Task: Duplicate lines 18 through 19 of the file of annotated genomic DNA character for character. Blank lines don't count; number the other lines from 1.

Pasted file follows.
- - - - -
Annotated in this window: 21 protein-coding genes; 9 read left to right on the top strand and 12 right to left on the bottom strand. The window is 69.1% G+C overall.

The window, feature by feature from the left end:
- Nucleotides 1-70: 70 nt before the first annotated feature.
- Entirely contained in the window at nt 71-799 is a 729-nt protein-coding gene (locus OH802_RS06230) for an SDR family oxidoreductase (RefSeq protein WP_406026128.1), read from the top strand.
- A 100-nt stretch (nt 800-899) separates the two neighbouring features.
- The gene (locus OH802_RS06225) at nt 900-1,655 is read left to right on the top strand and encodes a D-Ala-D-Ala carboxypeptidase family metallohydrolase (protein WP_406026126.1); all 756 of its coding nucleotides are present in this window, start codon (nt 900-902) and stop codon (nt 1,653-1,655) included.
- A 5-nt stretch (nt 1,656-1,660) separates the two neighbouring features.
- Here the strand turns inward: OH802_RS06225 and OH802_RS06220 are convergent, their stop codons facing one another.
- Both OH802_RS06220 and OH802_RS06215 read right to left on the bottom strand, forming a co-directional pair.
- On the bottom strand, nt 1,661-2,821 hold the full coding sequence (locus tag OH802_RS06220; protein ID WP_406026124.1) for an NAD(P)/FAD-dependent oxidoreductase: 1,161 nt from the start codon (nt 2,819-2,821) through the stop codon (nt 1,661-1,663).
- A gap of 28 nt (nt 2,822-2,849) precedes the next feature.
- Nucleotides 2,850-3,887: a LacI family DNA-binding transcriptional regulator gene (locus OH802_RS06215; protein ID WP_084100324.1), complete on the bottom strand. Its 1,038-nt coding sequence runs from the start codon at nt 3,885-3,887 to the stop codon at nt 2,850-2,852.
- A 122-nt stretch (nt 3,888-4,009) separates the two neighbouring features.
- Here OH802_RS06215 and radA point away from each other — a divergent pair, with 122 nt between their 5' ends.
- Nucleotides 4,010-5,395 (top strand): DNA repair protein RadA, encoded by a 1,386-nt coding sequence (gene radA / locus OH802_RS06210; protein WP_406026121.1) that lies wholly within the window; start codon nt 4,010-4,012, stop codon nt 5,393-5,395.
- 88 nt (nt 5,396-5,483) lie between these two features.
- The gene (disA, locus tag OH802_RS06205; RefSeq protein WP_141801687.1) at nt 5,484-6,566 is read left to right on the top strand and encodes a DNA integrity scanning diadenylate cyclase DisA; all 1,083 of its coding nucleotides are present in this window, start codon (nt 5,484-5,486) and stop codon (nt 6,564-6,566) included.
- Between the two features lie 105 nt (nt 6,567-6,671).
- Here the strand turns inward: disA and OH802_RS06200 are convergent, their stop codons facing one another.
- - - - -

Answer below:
- Between the two features lie 105 nt (nt 6,567-6,671).
- Here the strand turns inward: disA and OH802_RS06200 are convergent, their stop codons facing one another.